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“Our life is a struggle”: respectable gender norms and black resistance to policing

“Our life is a struggle”: respectable gender norms and black resistance to policing

Elliott-Cooper, Adam ORCID: 0000-0002-4002-6470 (2019) “Our life is a struggle”: respectable gender norms and black resistance to policing. Antipode, 51 (2). pp. 539-557. ISSN 0066-4812 (Print), 1467-8330 (Online) (doi:

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This paper investigates the role of women in anti‐racist campaigns against policing in post‐2011 England. It argues that imperial discourses about gender norms and respectability have helped to shape how race and crime are constituted in the contemporary period. Women's resistance to police racism has received scholarly attention from black feminists in North America; such attention has been less in Britain, particularly since the 1990s. While influential analyses of policing in Britain have deployed a post‐colonial lens, gender and women's resistance are rarely the primary focus. This paper significantly develops debates on gender, race and policing, by arguing that the colonial roots of race and gender norms are fundamental to conceptualising one of the key findings of the field research which informs this paper: that women lead almost every campaign against a black death in police custody in post‐2011 England. Drawing on semi‐structured interviews with activists, ethnographic observations at protests and scholar‐activist participation in campaigns against black deaths in custody, this paper demonstrates how 18th and 19th century imperial discourses on respectability and nation do not simply contextualise racialised policing in the contemporary period, but expose the racialised and gendered norms that legitimise racist policing in modern Britain.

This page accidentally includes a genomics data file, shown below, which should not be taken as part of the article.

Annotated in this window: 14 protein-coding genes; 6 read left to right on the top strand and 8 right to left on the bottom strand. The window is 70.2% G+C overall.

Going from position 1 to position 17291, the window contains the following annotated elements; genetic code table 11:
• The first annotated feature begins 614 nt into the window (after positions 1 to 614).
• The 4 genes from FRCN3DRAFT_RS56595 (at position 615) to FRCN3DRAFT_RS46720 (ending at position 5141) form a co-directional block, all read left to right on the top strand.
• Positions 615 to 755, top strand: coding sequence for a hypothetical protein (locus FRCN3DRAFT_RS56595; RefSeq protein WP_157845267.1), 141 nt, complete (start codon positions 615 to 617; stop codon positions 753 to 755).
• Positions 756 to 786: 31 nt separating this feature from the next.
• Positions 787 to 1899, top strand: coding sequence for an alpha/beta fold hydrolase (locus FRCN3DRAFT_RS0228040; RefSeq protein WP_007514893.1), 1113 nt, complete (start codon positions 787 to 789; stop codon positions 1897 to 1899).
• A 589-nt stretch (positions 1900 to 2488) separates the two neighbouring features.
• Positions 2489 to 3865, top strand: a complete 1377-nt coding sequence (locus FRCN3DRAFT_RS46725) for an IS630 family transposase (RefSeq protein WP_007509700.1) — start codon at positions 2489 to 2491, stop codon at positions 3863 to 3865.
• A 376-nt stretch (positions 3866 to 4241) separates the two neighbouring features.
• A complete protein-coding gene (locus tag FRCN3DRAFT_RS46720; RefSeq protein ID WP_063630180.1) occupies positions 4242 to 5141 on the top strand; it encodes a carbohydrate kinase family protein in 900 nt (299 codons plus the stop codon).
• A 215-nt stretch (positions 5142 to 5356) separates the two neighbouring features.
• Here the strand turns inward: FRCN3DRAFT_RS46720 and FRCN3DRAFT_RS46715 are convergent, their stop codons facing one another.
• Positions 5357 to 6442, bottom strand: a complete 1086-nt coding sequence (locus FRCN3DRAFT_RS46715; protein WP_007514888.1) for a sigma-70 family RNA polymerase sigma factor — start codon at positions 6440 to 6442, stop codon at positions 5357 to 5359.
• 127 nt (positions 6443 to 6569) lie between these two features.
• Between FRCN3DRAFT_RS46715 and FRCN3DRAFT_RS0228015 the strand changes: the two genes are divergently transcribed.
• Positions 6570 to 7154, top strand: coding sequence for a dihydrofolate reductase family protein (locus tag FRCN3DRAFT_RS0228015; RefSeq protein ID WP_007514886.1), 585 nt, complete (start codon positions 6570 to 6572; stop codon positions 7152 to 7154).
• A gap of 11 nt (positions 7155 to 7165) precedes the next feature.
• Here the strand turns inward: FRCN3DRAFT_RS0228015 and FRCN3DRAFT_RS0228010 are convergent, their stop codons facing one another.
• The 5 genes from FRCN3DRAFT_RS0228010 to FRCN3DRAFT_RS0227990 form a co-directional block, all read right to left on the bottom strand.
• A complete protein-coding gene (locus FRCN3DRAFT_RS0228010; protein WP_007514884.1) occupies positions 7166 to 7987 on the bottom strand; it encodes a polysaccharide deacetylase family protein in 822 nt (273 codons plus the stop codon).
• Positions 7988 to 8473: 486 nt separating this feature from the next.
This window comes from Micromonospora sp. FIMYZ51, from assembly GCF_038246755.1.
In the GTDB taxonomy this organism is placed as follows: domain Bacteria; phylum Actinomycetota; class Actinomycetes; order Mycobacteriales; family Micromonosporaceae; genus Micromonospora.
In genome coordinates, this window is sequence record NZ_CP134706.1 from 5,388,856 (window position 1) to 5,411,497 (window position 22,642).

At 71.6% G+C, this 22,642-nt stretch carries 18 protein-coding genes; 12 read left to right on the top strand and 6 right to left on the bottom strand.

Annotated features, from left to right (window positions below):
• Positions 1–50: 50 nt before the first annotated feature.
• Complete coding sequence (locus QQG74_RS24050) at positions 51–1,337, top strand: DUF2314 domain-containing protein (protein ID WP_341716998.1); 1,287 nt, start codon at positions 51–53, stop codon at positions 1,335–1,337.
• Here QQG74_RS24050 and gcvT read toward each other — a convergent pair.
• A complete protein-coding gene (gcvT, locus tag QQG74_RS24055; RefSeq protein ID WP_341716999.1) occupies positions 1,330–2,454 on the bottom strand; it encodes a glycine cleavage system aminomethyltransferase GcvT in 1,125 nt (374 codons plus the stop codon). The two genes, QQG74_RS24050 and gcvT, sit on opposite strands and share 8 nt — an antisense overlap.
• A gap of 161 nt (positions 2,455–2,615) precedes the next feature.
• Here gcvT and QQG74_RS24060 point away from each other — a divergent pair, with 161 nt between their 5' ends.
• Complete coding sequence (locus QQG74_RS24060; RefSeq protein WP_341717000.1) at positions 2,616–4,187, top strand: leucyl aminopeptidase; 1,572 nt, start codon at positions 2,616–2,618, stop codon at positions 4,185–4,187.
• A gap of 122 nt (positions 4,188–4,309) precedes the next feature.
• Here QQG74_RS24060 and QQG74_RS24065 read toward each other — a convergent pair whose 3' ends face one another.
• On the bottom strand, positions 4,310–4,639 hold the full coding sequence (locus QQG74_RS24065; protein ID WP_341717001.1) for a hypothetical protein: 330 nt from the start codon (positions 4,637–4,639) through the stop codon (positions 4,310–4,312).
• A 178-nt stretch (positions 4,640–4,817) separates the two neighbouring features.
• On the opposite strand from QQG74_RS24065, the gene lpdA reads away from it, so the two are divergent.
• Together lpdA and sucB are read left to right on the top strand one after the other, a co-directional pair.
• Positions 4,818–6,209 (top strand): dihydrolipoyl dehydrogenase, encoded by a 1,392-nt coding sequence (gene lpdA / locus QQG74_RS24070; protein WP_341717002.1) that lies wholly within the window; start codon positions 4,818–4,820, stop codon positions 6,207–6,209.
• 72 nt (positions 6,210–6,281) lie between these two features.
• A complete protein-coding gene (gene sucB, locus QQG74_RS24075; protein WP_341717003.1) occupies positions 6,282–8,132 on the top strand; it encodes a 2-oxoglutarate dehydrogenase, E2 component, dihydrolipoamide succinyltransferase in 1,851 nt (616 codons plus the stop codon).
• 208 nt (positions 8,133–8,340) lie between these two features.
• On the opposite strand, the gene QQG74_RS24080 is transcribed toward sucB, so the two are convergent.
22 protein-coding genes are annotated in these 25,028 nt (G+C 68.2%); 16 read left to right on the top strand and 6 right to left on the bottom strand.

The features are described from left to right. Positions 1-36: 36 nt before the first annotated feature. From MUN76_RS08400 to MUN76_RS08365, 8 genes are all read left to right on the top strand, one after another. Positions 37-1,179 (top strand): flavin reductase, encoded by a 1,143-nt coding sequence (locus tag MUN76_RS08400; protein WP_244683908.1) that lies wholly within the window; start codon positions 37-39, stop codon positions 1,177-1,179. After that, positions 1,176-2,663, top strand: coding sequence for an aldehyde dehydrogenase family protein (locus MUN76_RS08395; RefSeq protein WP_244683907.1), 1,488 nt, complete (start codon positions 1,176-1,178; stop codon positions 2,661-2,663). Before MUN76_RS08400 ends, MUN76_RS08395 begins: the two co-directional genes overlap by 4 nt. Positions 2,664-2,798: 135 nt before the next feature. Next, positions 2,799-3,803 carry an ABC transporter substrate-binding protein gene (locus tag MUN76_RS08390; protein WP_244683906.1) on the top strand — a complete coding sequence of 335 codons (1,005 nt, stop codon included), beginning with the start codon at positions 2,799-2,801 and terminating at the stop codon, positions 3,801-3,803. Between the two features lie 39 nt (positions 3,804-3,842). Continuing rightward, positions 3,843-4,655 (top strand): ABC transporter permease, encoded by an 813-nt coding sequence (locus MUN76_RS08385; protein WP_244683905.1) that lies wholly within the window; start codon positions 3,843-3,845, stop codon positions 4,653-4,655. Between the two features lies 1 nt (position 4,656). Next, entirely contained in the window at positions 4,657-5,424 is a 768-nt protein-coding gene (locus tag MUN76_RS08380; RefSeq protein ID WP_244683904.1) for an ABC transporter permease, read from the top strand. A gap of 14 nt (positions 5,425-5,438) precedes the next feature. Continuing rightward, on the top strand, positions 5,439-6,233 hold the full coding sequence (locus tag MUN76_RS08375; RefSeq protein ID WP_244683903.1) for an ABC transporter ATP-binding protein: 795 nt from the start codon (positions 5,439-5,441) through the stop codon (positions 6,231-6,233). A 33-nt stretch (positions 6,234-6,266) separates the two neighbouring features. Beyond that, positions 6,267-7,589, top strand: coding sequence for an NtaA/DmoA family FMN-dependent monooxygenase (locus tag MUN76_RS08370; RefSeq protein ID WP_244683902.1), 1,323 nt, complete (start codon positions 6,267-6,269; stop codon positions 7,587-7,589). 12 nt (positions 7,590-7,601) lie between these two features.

Item Type: Article
Uncontrolled Keywords: racism, policing, post‐colonialism, resistance, gender, respectability
Subjects: H Social Sciences > HN Social history and conditions. Social problems. Social reform
Faculty / Department / Research Group: Faculty of Liberal Arts & Sciences
Faculty of Liberal Arts & Sciences > Applied Sociology Research Group
Faculty of Liberal Arts & Sciences > Department of Literature, Language & Theatre
Last Modified: 13 Dec 2020 00:52
Selected for GREAT 2016: None
Selected for GREAT 2017: None
Selected for GREAT 2018: None
Selected for GREAT 2019: None
Selected for REF2021: REF 3

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